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Reluctant neta to most powerful woman in India

Last updated on: September 7, 2010 14:29 IST

Reluctant neta to most powerful woman in India

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Sonia Gandhi, who was re-elected as the Congress chief for a record fourth term after holding the top post for 12 years, was once a reluctant politician whose crowning glory came when the Congress leading the United Progressive Alliance retained power last year.

Sonia, 63, the shy and reticent politician who entered the Indian political scene as the demure Italian bride of Rajiv Gandhi in 1968, has so far been unanimously elected as Congress president barring once when Jitendra Prasada, a senior leader from Uttar Pradesh, had thrown his hat in the ring but failed miserably in 2000.


Image: Congress president Sonia Gandhi
Photographs: Sondeep Shankar/ Saab Pictures
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She received a lot of flak when the Congress fared badly

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A three-time Lok Sabha Member of Parliament from Rae Bareli, she officially took charge of the 125-year-old Congress party as its president in 1998, becoming the fifth member of the Nehru-Gandhi family and the eighth foreign-born person to become the party chief.

She received a lot of flak when the Congress fared badly in the 1999 general elections. Often attacked for her foreign origin, Sonia has traveled far since she tentatively entered the country's political maelstrom in the 1990s, after the assassination of her husband and former prime minister Rajiv Gandhi in 1991.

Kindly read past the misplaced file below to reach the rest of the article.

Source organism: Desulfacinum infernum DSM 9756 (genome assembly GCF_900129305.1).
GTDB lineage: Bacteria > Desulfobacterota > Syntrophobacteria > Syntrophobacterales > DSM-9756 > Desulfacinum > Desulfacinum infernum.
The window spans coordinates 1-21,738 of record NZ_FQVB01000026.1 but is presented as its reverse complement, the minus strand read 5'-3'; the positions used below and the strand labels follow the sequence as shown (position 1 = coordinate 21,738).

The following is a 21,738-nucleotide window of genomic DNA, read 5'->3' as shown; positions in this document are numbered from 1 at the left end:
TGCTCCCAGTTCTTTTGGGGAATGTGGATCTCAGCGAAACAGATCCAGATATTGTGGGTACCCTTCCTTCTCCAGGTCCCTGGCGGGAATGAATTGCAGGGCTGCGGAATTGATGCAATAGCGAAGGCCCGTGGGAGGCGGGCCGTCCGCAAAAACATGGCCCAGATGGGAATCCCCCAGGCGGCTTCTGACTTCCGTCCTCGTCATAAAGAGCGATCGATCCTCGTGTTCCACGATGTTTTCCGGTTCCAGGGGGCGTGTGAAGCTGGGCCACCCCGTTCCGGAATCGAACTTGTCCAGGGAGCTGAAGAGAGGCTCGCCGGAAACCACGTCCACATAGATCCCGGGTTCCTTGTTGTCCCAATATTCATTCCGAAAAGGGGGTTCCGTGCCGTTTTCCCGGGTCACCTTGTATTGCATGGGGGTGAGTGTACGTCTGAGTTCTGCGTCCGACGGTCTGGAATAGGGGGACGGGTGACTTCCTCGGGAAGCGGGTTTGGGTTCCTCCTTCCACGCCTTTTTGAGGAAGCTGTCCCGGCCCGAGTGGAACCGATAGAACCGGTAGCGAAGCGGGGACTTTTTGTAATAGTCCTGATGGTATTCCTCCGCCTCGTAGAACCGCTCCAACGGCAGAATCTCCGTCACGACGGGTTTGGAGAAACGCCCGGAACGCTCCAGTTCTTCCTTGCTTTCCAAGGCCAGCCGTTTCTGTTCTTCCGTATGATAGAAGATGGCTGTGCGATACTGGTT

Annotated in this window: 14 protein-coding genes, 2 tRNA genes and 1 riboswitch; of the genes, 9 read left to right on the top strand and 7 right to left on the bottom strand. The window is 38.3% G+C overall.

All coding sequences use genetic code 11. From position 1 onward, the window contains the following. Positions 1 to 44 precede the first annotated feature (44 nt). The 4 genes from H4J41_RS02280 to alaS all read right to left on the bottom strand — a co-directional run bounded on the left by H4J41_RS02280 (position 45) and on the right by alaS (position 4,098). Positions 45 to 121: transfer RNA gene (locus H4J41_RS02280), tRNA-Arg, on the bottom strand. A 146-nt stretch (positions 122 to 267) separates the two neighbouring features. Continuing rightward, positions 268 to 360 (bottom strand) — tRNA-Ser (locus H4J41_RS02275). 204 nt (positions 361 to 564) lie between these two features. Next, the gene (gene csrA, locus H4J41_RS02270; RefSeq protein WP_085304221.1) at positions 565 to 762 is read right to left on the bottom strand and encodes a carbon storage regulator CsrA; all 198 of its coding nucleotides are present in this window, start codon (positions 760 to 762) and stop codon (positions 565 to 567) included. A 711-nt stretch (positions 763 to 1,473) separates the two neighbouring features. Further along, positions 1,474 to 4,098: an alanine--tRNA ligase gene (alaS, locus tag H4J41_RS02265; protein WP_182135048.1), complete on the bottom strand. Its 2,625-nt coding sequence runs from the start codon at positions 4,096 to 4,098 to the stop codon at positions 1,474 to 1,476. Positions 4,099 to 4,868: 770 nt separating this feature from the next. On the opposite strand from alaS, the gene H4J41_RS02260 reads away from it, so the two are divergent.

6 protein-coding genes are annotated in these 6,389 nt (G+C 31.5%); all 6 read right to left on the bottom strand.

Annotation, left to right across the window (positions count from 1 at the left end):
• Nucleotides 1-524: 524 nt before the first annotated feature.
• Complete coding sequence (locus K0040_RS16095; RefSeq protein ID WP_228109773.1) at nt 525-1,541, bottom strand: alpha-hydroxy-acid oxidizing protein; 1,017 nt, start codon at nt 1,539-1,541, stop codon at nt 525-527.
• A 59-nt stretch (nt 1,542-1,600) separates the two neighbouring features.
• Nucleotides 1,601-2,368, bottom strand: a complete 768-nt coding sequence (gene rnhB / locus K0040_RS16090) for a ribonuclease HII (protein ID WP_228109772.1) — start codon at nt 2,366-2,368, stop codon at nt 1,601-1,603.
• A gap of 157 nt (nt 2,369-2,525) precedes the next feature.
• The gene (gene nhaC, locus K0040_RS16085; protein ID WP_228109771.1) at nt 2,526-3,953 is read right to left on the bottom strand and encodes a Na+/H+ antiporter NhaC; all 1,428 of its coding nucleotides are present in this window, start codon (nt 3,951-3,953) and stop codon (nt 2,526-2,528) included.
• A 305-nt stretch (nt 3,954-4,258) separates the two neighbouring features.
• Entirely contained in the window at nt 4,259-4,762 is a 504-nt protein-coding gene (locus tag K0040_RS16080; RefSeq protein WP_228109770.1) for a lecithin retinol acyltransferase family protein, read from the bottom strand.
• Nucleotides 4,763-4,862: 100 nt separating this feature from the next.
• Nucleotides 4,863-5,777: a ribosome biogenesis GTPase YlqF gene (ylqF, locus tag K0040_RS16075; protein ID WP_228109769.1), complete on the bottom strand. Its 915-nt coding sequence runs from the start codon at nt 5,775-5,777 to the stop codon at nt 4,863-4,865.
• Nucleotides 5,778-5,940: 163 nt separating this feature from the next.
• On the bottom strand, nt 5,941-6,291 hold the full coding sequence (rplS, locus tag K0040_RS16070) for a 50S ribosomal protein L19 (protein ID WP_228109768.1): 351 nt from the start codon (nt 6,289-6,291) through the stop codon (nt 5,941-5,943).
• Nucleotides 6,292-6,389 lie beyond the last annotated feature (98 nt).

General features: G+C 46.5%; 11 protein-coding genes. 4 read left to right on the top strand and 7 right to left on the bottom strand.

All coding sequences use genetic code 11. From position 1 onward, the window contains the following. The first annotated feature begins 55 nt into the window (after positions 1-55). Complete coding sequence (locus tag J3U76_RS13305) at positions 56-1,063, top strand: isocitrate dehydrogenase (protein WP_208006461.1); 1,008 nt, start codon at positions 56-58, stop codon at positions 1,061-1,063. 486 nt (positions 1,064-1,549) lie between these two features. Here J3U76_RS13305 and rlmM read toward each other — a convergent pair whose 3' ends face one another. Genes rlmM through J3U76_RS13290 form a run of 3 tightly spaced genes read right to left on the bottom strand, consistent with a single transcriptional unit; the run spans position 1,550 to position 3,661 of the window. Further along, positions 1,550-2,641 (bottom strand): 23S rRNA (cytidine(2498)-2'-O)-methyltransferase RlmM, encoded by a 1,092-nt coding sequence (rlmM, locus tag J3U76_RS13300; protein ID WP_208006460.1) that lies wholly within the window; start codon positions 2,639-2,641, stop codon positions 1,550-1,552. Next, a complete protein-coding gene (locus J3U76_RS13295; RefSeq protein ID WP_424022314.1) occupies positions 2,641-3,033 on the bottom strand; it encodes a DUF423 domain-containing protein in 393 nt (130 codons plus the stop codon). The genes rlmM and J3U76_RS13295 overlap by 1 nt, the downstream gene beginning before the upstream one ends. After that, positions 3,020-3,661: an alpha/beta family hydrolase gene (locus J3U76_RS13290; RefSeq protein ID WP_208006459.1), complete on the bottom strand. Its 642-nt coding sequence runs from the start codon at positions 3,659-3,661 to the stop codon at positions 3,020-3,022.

Photographs: Ranjan Basu/ Saab Pictures
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Gandhi turned herself into a paragon of sacrifice

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The daughter-in-law of Indira Gandhi, she won a general election victory for the party in May 2004, but then passed on the prime minister's job, handing it over to Manmohan Singh. With one deft stroke in 2004, Gandhi turned herself from an outsider to future prime minister to the paragon of sacrifice.

By refusing the prime ministership, she took the wind out of the sails of the Bharatiya Janata Party's single-point agenda; should a foreigner become the country's prime minister? Though critics used the move to call into question her power, Sonia is still widely revered, especially among the country's millions of poor.


Image: Prime Minister Manmohan Singh with Sonia Gandhi
Photographs: Sondeep Shankar/ Saab Pictures
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Sonia has shed her formerly taciturn manner

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She solidly stood behind the prime minister with her unwavering support and worked in tandem.

The campaign for the 15th Lok Sabha elections last year saw the naturally shy Sonia take on leaders of rival Bharatiya Janata Party with aplomb, blunting their venomous attacks on the party and Manmohan Singh. Sonia seems to have shed her formerly taciturn manner, routinely working the crowds at political meetings and displaying a more combative approach.

After Rajiv's death, Sonia became reclusive, but she later returned to public life ready to serve.


Photographs: Adnan Abidi/Reuters
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She is little known in Italy

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Sonia Maino, the daughter of a small building contractor who was raised in a conservative Roman Catholic family near Turin, was eventually persuaded to pick up the torch and became the leader of the Congress party in 1998, giving it a Gandhi figurehead once again. Sonia has often dismissed her foreign birth as unimportant.